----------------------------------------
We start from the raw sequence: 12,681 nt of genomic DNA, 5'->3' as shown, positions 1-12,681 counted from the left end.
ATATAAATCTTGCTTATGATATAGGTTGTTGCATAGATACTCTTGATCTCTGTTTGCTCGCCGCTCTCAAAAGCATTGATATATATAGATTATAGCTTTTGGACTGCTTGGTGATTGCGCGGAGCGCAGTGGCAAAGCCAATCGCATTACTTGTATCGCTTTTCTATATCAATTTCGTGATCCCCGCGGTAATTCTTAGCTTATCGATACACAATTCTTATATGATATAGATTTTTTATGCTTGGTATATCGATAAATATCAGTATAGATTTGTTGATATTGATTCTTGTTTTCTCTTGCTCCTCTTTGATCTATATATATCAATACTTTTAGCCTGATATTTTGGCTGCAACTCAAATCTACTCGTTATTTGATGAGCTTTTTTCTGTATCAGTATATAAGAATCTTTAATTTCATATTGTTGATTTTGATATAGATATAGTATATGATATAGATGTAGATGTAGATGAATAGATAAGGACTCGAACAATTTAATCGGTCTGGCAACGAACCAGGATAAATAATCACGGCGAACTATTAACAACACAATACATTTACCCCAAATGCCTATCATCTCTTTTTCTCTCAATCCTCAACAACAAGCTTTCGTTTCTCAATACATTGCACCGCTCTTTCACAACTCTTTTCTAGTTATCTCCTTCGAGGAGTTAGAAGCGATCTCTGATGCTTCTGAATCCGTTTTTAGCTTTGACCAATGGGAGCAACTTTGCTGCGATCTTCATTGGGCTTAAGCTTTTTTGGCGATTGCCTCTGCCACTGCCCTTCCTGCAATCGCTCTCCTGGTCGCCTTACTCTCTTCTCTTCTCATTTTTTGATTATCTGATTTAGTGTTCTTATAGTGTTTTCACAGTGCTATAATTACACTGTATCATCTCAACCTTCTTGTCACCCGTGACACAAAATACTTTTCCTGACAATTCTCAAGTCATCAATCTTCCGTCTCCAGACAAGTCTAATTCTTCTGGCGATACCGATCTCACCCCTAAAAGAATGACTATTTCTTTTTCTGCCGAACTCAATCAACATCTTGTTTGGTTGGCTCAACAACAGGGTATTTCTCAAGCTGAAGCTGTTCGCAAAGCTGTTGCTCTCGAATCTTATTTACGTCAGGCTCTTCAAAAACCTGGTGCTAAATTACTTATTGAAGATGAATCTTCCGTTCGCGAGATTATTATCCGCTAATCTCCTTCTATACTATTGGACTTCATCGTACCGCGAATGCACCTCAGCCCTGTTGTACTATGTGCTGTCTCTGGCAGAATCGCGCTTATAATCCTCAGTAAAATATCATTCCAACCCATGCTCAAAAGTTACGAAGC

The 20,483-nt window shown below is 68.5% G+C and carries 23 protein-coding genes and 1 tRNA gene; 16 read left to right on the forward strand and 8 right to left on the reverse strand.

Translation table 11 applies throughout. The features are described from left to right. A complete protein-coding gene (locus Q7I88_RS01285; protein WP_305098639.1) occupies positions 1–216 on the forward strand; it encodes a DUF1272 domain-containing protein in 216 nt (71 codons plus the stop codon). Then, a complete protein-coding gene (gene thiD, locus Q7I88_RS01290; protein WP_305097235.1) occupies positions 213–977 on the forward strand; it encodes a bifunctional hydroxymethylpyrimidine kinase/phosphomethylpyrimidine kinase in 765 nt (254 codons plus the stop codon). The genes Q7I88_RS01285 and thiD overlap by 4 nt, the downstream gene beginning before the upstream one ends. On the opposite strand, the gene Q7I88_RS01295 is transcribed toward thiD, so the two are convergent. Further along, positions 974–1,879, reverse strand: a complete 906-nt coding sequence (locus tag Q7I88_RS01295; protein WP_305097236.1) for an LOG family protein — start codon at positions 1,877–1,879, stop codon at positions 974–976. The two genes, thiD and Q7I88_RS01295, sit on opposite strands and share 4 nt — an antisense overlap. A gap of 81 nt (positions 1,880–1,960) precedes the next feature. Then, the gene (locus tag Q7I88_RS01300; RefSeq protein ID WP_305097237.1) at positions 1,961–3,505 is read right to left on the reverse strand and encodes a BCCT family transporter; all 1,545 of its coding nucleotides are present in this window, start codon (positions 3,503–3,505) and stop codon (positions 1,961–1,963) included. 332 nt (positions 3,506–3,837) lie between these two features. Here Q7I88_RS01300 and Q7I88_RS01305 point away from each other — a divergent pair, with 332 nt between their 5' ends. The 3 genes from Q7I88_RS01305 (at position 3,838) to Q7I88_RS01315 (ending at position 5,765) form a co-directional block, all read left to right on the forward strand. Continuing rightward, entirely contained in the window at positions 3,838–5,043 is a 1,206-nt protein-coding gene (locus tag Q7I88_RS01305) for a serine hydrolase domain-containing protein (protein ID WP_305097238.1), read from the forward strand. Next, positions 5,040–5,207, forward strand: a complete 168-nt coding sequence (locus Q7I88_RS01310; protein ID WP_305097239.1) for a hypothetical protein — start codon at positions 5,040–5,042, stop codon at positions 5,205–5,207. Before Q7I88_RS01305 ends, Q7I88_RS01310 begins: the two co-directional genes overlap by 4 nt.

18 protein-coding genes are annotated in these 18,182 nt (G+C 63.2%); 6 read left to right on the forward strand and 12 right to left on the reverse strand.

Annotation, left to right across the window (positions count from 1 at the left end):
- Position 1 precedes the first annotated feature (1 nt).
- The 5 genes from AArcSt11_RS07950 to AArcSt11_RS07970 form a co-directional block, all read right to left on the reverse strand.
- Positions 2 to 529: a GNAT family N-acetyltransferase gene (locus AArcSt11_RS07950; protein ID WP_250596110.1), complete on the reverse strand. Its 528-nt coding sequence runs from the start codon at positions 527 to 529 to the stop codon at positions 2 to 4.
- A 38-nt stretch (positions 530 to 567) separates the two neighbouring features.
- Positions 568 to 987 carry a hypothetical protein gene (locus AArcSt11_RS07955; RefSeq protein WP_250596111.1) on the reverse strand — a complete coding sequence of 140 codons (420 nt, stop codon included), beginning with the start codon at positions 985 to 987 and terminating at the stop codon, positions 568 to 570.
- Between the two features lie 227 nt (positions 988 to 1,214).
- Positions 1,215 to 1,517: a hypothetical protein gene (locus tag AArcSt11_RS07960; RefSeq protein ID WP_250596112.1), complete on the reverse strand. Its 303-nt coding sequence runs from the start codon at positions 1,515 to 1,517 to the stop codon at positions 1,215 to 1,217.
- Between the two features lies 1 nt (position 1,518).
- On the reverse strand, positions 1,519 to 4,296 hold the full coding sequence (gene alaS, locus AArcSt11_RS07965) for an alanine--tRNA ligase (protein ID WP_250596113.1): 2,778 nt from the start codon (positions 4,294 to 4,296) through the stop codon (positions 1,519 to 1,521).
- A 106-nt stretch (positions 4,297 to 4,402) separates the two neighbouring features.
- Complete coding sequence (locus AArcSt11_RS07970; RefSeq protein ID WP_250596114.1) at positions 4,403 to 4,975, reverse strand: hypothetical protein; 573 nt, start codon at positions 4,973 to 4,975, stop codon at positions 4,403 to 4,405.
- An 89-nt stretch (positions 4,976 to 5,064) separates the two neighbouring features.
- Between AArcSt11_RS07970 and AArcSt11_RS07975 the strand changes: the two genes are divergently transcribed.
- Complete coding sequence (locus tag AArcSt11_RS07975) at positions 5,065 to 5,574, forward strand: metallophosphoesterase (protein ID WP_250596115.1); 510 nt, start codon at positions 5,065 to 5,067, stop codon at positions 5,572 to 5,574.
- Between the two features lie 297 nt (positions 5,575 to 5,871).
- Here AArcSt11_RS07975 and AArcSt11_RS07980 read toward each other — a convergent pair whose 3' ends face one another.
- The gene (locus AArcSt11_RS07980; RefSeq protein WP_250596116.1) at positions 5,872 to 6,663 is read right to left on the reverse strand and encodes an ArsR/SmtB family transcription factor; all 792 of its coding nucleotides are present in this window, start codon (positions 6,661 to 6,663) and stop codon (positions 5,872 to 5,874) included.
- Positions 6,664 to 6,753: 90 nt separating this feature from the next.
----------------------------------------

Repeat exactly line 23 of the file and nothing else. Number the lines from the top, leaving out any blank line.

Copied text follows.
- The gene (locus AArcSt11_RS07980; RefSeq protein WP_250596116.1) at positions 5,872 to 6,663 is read right to left on the reverse strand and encodes an ArsR/SmtB family transcription factor; all 792 of its coding nucleotides are present in this window, start codon (positions 6,661 to 6,663) and stop codon (positions 5,872 to 5,874) included.